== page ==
Viewing a deep-sky object for the first time can be a rewarding experience. Gazing at star clusters that are located many lightyears away gives us a profound reminder of our place in the Universe.
If you make the switch from observing to drawing, you’ll find that what you draw becomes an authentic learning experience.
In this article I’ll show you how to capture the Beehive Cluster, M44, and bring it down to Earth by drawing it.
The process of making this happen can be a real pleasure, as you try and reproduce this deep-sky object as clearly and accurately as possible on paper.
Pick a different target with our guide to star clusters you can see with the naked eye.
Tips for sketching a deep-sky object
When I began to draw deep-sky objects, the materials I found at my disposal were white paper and pencils.
Although it was thrilling to look into nebulae and clusters with a pair of binoculars or a telescope, my initial efforts to record these targets were far from exact compared to what I saw.
This wasn’t because my efforts were inaccurate, but because space is black. Indeed, most of the observed objects were various tones of grey and white.
I changed my approach to astronomical sketching, and using black paper was a real turning point.
It opened up the possibility of using white gel pens for stars and soft pastels for nebulous material.
You can experiment with different media and get familiar with how faint or bright each pen can be when you draw a star. The pen’s size, plus how much you press on the paper, can be used to show different magnitudes.
To do an excellent job of any drawing requires motivation. When you look at open clusters with a massive amount of stars, it can be overwhelming at first, so you need to find an initial starter shape from which the rest of the drawing can grow.
On a cold wintry night I noticed the Beehive Cluster was rising above a local hill, which provided an interesting aspect.
M44 looked terrific against the top of the ridge, especially through my 15×70 binoculars. It provided an opportunity for making a sketch, which I did from 19:15–20:00 UT.
I began the sketch by drawing the hill’s profile in pencil on my pre-prepared circle.
Next, I spent a few minutes looking at the shapes made by the stars that were nearest the hill’s edge. It was noticeable how fast M44 was moving upwards. I added brighter stars first, followed by dimmer ones.
There is a triangular shape at the heart of M44, which looks like ‘>’ – the mathematical symbol for ‘greater than’ – through binoculars.
With five bright stars and a few dimmer ones, this shape makes a good starting point for a drawing.
Next I added fainter stars, such as those below the triangle, as it rose up from the hill, where there were two smaller triangles.
These patterns are helpful as guides to build up a drawing and to add more detail.
Make sure you always write on the drawing the start and end time, in Universal Time (UT), and the instrument used for the observation.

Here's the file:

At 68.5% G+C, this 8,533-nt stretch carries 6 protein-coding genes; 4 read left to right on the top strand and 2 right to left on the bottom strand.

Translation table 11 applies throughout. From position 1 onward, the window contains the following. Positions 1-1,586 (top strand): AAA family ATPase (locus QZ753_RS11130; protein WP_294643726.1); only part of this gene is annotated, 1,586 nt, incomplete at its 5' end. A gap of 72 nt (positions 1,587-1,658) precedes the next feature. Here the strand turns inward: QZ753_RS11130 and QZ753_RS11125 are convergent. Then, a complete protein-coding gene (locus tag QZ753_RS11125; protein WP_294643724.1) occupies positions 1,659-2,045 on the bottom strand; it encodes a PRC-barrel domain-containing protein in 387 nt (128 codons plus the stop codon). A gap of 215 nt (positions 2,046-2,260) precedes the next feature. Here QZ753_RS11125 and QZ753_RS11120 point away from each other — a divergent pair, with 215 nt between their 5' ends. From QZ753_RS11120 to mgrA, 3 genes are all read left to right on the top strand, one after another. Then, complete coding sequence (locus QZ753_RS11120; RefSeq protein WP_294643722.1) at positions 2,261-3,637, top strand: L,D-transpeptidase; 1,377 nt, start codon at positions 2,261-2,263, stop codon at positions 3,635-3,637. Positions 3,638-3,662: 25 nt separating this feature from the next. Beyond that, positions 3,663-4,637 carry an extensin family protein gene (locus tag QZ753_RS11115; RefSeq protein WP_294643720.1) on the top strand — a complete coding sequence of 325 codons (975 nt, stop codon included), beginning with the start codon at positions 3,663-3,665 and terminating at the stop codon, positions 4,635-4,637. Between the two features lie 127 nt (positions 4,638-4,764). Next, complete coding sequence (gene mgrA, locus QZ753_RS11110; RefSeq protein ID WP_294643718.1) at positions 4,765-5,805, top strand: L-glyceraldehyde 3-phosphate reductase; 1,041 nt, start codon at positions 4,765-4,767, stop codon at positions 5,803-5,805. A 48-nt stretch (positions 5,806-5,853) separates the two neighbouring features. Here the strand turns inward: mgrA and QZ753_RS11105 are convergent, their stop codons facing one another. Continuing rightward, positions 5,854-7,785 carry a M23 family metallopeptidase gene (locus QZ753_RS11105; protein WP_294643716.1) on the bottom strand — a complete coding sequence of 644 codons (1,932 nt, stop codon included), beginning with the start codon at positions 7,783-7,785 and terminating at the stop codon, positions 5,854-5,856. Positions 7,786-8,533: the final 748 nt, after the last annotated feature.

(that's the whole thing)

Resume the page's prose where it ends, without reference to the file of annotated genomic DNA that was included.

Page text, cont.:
The drawing was finished indoors by painting black gesso over the hill area to separate it from the night sky.
Spray fixative was used (outside with good ventilation) to seal the drawing, and the final sketch now provides a permanent reminder of this cluster.
Tools and materials
- Binoculars, 10x50s or larger on a tripod, or any telescope (if using a telescope, its lowest power eyepiece is best)
- Red headlight or a clip-on orange LED with a low setting
- White gel pens with various size tips
- Colour gel pens.
- A4 black card or strong paper
- Black pastel
- Spray fixative
- Warm clothing
- Good sturdy seat
Sketching an astronomical deep-sky object: step-by-step
- Set up your binoculars on a tripod or telescope at a suitable safe and dark site
- Have a sturdy seat, warm clothes and an illuminated clipboard to hand
- Ideally, use a small fold-up table to place items such as the pens on for easy reach
- Use a white gel pen to draw your circle with a CD or saucer
- Using a soft black pastel, rub it in with your finger to fill the circle and blow off excess material
- Try and have the circle as black as you can make it
- Give yourself at least 20 minutes for your eyes to adapt to darkness: you’ll be able to see so much more
- If you are drawing M44 above an object, hill or house, use a pencil for those
- Make it as accurate as you can and add other details to the hill after the main drawing is complete
- Observe the patterns you see within the cluster
- Decide for yourself which stars you can best place in the centre of your field of view
- Be mindful of how each star relates to each other: always add bright stars first
- If you place a star incorrectly, pick up black pastel on your finger and add it over the star you want to hide
- Carefully re-introduce the star in its adjusted position
- Add the remaining fainter stars that you can see as accurately as possible
- Finish the drawing indoors by painting black gesso over the hill area to separate it from the night sky
- Add the object’s name, your name and any other details you wish to include
- Use spray fixative (outside with ventilation) to seal the drawing
Have you managed to sketch any objects at the eyepiece? We’d love to see them! Send them to us via email@example.com
This guide originally appeared in the May 2022 issue of BBC Sky at Night Magazine.